And some are just inconsistent in all.

My horse is far from a mean one, he never protests, he gets confused at times and he's much forward. But he doesn't fight the rider, he always tries to do what's asked of him. If I make sure he knows wen to rear and when not to, why on earth should he suddenly start rearing when he's not supposed to? Because he think it's fun? He doesn't think it's fun to gt told off. Because he gets scared? Why would he be more eager to rear when he's scared after he got a cue for it than before? He'd run at the most.

He has reared pretty high with a rider before (in a controlled but not-allowed way..:P), when he got confused in the start, so he knows very well how to rear. He hasnt done it since and all it took to stop him was a firm no and command forward.

I know people who has taught rearing horses a command for their bad habit, and that way made them quit rearing. Just like you can teach a barking dog ''bark'' to at the same time teach it ''quiet''.

I know my horse, I'm sure of my method, and horse people ''like you'' need to learn that there is nothing wrong you can teach a horse, you can just teach it the wrong way. I have friends with rearing horses that can rear, and back and stay, and be ridden without saddle or bridle, that doesn't rear all the time.

An if, just f, I get a problem with him not being able to tell the differenses, I'll train him out of it. If I fail, I have a skilled trainer by my side who can help me. But I really don't think any of that will be necessary.

And of course, if Ill ever sell that horse, which I doubt since I for one plan to keep him the rest of his life, and two won't sell a horse that got about 80% chance to end up tortured to death because of his breed. (Illegal slaughter transports, most standies ends up there even if the first seller are very careful on who they sell to. I rather put him down humanely. But I won't, since I'll keep him the rest of his life, if there's a will there's a way.)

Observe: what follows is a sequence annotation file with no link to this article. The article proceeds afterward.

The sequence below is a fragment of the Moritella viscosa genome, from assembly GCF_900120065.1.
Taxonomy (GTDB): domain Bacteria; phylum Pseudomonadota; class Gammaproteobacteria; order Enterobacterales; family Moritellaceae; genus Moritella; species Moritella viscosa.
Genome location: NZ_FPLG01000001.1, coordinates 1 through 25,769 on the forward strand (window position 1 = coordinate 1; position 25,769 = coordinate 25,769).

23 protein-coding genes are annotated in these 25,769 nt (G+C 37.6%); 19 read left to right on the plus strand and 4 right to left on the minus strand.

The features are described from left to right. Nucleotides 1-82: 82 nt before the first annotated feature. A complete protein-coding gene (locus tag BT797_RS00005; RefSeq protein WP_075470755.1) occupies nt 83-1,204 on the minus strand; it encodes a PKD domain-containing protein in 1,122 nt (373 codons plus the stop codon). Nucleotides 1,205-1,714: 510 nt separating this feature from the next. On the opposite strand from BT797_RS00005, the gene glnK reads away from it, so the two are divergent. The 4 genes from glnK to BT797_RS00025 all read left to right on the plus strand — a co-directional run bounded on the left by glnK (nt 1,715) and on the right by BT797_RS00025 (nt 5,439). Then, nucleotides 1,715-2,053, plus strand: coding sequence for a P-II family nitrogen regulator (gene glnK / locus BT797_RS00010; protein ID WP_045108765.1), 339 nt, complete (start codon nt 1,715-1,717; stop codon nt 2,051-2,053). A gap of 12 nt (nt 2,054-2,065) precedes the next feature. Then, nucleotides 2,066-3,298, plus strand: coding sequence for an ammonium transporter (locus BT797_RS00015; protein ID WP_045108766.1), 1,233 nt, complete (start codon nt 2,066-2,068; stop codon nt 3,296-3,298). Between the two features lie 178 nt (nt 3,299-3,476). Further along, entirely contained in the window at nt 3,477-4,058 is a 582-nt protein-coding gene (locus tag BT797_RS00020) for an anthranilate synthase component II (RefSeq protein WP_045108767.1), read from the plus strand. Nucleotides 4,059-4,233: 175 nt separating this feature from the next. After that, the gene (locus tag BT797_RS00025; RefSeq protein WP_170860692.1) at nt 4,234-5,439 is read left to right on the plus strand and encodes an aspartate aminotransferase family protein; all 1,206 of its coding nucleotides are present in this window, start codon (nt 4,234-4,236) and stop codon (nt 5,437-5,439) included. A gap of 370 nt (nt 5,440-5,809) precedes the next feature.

I'll come back when he knows the trick and I don't have a problem with it :P
See you!
     
    02-05-2009, 04:55 PM
  #19
Foal
Quote:
Originally Posted by Zab    
If I make sure he knows wen to rear and when not to, why on earth should he suddenly start rearing when he's not supposed to?
Why on earth would he do such a thing? Well, lets see... because horses are unpredicatable. You can NEVER fully guarantee that your horse will won't rear when it is not on command. You can trust your horse with all your heart, but at the end of the day it is still an animal and could give a crap less about what happens to you. Their level of thinking will never be that the same of a human.

I am not trying to tell you what to do here, I am just pointing out a fact. Horses are horses, they are wonderful animals, but they are also just that, animals. They will always be unpredictable, and teaching a horse to rear you are only raising that level of risk. The people on here that told you they would not do it seem to realize this as well. Lets all keep in mind ignorance, is not bliss.
     
    02-05-2009, 07:26 PM
  #20
Super Moderator
I would like to add that it is very rare to get a horse that is so well disciplined that it only does the things that it is supposed to do on command. Those horses are out there, and they do exist but they are also very, very well trained.

Yes rearing is a natural thing for a horse to do, but so is bucking and you don't see people asking them to do that on command. And no, a piaf is much different. The spanish riding horses are very well trained, but they are trained and ridden by trainers constantly.

My consern is that you already have a horse that rears on the ground, I believe I read that he did that on his own and you slapped a command to it. Which means you had a problem that you've allowed to continue. Now, you are your own person and I can tell that you feel confident that you'll be able to do this w/out any issues. I hope you can. I'm not sure that training a horse to rear just so that you can say that he's one of the few that does it and doesnt have a problem because more then likely... he will.

Just my 2cents.